Adults Facing More Socioeconomic Deprivation Less Likely to Use Diabetes Technology

October 4, 2022

2 min read


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Adults with type 1 diabetes in the UK are less likely to use diabetes technology if they face greater socioeconomic deprivation, despite the benefits of using technology, according to findings published in the January issue. diabetes medicine.

“Our study provides real-world evidence for differences in diabetes technology use across racial and socioeconomic deprivation, with the lowest rates of use among the poorest quintiles,” Parizad Avari, MBBS, BSc, MRCPwrite clinical researchers and colleagues from the Department of Metabolism, Digestion and Reproduction at Imperial College London. “Importantly, technology use improved HbA1c outcomes regardless of social deprivation and ethnicity.”

Greater socioeconomic deprivation associated with lower likelihood of using diabetes technology

People with type 1 diabetes who face the most severe socioeconomic deprivation are less likely to use diabetes technologies. Data from Fallon C et al. Diabetes Medicine. 2022;doi:10.1111/dme.14906.

Researchers conducted a retrospective observational study of 1,631 adults with type 1 diabetes using diabetes services at three hospitals under the Imperial College London National Hospital Services Trust (mean age 44; 47% women) . Data on demographics, diabetes diagnosis, technology use, and HbA1c before technology initiation and 1 year after device initiation were collected from electronic medical records. The 2019 UK Deprivation Index measures socioeconomic deprivation. The study cohort was divided into quintiles according to the level of deprivation.

Racial disparities exist among socioeconomic quintiles. In the poorest quintile, 62 percent were white and 1.1 percent were black, while in the poorest quintile, 41 percent of participants were white and 15 percent were black.phosphorus < .001 for both).

In the study cohort, 55% used technology, 24% used continuous subcutaneous insulin infusion, 19% used real-time continuous glucose monitoring, and 34% used intermittent scanning CGM. A higher proportion of participants using diabetes technology were in the poorest socioeconomically poorest quintile compared to the poorest quintile (67% vs. 45%; phosphorus < .001). Technology use increases linearly across all quintiles, with 53% in the second poorest, 56% in the middle quintile, and 56% in the second poorest was 62%. Results were similar in adults using a combination of continuous subcutaneous insulin infusion and CGM.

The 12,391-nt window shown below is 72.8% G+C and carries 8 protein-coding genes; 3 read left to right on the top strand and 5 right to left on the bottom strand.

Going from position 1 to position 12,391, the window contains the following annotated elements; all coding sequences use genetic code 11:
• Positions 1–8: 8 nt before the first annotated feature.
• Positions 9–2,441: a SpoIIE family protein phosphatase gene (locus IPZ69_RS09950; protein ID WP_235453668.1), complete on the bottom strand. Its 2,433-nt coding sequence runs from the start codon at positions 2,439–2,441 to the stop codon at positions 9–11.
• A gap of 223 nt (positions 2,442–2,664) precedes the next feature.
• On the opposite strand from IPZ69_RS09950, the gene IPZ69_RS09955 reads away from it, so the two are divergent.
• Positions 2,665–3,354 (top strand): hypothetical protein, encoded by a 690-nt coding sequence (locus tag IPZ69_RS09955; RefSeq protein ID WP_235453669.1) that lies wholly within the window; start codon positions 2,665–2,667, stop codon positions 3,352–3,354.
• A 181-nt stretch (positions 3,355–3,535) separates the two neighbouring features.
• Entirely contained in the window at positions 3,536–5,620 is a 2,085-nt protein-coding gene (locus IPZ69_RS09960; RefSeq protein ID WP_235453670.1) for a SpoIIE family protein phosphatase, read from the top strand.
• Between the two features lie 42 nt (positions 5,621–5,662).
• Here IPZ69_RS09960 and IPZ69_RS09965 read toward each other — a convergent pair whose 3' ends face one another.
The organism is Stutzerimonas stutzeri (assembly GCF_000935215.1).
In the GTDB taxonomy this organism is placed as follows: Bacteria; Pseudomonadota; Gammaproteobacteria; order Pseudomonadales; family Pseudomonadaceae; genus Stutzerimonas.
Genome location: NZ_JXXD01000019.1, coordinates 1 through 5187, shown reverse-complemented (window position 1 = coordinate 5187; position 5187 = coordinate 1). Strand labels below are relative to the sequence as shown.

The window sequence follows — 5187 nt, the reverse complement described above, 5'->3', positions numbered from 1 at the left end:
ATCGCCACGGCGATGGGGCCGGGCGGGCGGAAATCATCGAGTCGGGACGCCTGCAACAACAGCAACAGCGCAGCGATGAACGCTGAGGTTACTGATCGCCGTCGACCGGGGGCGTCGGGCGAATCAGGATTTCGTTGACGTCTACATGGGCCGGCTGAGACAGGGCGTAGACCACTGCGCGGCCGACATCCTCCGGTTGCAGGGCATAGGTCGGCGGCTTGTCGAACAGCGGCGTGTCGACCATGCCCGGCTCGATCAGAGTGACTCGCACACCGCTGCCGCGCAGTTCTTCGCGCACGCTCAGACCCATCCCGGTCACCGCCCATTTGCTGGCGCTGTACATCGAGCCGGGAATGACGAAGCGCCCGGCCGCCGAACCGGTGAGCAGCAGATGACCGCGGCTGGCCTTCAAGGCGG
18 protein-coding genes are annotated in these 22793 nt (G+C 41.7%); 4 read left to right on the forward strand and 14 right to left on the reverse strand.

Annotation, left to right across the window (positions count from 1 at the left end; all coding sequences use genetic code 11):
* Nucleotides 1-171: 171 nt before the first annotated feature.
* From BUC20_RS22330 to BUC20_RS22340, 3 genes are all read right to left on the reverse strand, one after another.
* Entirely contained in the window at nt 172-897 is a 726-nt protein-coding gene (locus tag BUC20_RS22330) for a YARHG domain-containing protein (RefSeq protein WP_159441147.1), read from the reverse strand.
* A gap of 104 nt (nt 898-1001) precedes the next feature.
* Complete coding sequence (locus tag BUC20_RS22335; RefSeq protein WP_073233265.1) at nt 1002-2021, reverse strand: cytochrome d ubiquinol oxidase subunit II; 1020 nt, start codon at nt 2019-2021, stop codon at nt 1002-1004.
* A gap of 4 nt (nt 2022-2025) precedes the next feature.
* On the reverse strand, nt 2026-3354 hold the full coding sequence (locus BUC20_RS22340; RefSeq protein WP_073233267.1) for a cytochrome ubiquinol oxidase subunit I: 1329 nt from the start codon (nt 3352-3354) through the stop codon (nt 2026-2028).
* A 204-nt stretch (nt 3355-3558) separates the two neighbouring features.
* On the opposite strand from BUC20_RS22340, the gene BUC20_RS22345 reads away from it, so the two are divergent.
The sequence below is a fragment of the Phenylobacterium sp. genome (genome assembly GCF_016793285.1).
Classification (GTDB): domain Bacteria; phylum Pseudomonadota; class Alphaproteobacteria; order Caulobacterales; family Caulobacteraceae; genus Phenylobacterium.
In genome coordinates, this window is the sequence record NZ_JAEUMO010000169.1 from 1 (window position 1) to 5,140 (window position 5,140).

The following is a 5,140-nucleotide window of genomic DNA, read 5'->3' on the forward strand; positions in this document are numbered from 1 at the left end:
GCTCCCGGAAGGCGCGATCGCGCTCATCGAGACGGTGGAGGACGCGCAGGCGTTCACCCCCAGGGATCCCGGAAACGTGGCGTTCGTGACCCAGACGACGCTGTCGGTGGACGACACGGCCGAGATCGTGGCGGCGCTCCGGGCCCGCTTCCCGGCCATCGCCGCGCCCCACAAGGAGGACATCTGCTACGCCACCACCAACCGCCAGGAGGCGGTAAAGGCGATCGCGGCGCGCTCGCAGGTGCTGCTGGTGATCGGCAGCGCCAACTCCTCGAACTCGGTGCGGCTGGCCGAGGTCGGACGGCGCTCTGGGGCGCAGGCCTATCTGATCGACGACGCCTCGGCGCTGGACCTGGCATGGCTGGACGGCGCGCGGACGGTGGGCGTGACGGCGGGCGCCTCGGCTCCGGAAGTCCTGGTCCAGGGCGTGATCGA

HbA1c data were available for 56 adults using continuous subcutaneous insulin infusion, 89 adults using real-time CGM, and 255 adults using intermittent scanning CGM. All three technique types showed overall benefit, with continuous subcutaneous insulin infusion and real-time CGM users having a 2.8% reduction in HbA1c from pre-initiation to 1 year post-initiation, while intermittent scan CGM showed a 2.7% reduction in HbA1c. There was no difference in HbA1c reduction in one-fifth of socioeconomic deprivation.

“Glucose was positively affected in all groups,” the researchers wrote. “This suggests that reducing inequalities in technology access may address the differences observed in blood glucose.”

In the study cohort, 33% participated in structured diabetes education. As deprivation worsens, adults are less likely to participate in diabetes education, with 23% of those in the poorest quintile having completed diabetes education, compared with 23% in the poorest quintile The ratio is 43%.phosphorus < .001).

“Health disparities must be recognized and addressed,” the researchers wrote. “Qualitative research that assesses structural, policy, healthcare professional and individual causes of disparities in technology use and deprivation will provide greater insight into the causes of social inequality in health and Uncover potential areas of intervention to prevent these inequalities.”

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